Seeds Growing to Different Heights
Seeds Growing to Different Heights Winning a place on an accelerator programme must be up there with one of the biggest…retail.metroaccelerator.com
Winning a place on an accelerator programme must be up there with one of the biggest milestones in someone’s life. Hundreds of startups applied for 10 places on the current Metro Accelerator for Retail Programme in Berlin, in the hope getting early stage funding and intensive mentoring from a vast array of top business executives. The odds of landing a place on this type of programme are so low, that you’re perhaps more likely to be crushed by a meteor than end up on one of these.
But hold on a minute; given that 90 per cent of startups fail, do accelerators like this one really help companies progress? Is there really much scope for growth, traction and investment after 3 months in this all guns blazing environment? According to the current status of some startups, the forecast is quite sunny, at least in the interim. So what’s the main ingredient preventing them from being another sorry statistic? Madness plays a big part. This is an intensive 2 weeks engagement where teams meet for 15 minutes each with mentors from the Techstars and Metro network who can provide advice and introductions to business experts to build sales or investments. Founders typically build networks and insights that would have taken them two years to develop outside of these touch-points. So every minute of this was arguably worth its weight in gold, and seems to have already paid off.
Mickey Balter is CEO of Israeli startup Oriient, providing the first truly scalable indoor GPS service, which has sparked interest from European hypermarket Real. He said: “Real are interested in piloting our tech, and Metro may also join. Procter and Gamble would also like to test shopper reaction to location-based promotions, and offers based on our technology. I find that the Techstars brand is a great icebreaker when approaching investors, and add that to the credibility booster of partnering with a wholesale leader in the European market like the METRO Group. You may not get investment interest instantly, but you’ll get a meeting and a chance to pitch for sure.”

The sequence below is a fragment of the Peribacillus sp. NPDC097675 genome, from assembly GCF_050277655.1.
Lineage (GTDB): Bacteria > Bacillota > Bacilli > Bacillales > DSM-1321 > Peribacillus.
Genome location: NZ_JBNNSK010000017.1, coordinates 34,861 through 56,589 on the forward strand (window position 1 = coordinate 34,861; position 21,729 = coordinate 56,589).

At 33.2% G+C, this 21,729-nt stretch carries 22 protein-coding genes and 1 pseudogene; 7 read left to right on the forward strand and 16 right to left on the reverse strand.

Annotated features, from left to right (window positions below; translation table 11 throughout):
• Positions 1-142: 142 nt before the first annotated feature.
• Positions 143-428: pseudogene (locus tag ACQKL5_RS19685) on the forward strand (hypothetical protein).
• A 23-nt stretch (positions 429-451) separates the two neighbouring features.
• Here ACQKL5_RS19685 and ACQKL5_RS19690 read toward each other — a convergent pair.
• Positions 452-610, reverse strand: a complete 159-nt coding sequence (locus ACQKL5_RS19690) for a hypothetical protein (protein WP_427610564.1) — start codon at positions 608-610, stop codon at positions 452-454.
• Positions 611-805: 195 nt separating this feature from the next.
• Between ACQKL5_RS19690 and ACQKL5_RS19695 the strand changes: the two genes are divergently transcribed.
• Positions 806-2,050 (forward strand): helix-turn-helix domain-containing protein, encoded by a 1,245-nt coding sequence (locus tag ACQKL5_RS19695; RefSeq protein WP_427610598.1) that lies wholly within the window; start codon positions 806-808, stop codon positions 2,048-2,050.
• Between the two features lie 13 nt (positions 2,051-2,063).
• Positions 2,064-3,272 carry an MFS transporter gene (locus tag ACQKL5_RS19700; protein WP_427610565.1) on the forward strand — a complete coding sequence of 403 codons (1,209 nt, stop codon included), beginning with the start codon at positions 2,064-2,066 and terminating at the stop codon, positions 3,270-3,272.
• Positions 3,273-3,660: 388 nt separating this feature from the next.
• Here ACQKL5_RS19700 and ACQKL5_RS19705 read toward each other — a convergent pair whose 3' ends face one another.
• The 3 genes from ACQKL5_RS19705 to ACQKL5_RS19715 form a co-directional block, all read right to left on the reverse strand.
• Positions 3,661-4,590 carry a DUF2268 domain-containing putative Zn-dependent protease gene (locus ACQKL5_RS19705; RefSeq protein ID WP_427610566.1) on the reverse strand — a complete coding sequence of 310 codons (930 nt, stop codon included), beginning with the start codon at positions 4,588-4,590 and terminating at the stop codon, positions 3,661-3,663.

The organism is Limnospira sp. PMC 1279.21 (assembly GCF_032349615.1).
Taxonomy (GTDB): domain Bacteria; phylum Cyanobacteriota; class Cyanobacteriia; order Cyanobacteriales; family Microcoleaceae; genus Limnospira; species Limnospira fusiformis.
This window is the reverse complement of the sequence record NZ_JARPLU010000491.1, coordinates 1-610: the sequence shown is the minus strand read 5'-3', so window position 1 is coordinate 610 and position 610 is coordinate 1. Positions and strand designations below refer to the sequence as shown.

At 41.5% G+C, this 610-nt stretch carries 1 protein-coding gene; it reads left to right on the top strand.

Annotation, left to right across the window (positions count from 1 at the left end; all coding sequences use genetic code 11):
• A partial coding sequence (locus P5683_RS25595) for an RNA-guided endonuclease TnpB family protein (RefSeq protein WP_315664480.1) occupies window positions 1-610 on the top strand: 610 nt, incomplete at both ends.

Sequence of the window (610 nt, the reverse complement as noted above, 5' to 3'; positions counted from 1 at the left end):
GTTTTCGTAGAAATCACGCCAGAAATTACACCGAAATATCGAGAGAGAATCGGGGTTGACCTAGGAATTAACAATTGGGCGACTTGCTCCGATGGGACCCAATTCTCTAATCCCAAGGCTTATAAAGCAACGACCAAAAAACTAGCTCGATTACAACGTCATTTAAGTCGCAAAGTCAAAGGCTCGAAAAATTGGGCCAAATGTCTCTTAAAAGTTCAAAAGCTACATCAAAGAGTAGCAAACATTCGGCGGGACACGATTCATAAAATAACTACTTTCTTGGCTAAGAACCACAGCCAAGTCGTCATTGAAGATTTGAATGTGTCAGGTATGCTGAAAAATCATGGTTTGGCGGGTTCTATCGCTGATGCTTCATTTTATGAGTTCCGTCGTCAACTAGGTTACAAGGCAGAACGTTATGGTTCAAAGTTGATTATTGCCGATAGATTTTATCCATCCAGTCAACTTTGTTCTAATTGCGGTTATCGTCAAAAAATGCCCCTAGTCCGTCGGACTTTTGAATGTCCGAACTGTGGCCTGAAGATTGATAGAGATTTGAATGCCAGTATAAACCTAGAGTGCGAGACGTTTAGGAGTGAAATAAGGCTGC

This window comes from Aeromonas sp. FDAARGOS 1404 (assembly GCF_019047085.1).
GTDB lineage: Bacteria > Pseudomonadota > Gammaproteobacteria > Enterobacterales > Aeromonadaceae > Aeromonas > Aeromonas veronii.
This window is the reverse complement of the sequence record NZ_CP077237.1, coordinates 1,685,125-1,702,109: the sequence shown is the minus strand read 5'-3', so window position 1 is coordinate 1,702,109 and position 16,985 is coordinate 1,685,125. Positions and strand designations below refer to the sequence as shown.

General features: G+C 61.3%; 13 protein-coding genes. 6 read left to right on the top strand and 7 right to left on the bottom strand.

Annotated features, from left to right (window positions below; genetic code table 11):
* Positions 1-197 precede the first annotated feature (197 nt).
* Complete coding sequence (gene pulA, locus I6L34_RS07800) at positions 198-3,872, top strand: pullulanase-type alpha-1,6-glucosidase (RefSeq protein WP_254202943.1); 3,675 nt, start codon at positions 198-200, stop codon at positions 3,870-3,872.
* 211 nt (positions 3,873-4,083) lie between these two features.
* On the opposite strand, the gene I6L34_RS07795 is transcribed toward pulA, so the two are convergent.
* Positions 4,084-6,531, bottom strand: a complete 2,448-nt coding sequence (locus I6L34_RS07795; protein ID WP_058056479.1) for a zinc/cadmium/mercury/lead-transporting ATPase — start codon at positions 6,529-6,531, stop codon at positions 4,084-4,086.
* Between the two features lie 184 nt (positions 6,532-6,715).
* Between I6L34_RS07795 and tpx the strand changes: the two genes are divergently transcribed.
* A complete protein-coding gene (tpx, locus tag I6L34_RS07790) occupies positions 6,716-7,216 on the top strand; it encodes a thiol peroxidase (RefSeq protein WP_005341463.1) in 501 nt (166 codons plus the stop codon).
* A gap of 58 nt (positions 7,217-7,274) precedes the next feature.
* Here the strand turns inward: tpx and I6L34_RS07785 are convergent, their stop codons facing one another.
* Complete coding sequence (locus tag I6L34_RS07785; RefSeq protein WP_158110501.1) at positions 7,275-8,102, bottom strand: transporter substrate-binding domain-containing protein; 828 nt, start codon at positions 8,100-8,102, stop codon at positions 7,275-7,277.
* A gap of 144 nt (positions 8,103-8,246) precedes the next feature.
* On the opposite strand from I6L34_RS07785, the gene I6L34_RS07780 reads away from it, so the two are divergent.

“I was a little skeptical before the program that such a huge organization can actually work with a startup, but I am delighted to be proven wrong. To be successful in retail, you need one great case study that everyone can follow. I strongly feel we are on our way to getting this.”
Another startup that’s opened the eyes of companies with their innovation is JustSnap, which enables shoppers to be rewarded instantly with their receipts from their mobile device. Ahmet Unver, Co-Founder of the company, will be piloting with Proctor and Gamble, METRO Germany and Henkel. He said: “We had a meeting with Procter and Gamble in Frankfurt, and a solid project offer has come through, so we’re now investigating a solution for that.
“We’ve also had interest from Henkel, who would like to have a discussion about how they can use our platform for promotional purposes. We had a very fruitful meeting with MCC Germany, who would like to use our platform in a similar way to MCC Turkey, so we’re working with their CRM department on how to formalize it.”
METRO Poland are also interested in using Just Snap’s services for their franchising channel, and they have numerous projects going on in their home Turkish market, including a new campaign with Godiva Chocolate, and a possible project with Mondelez.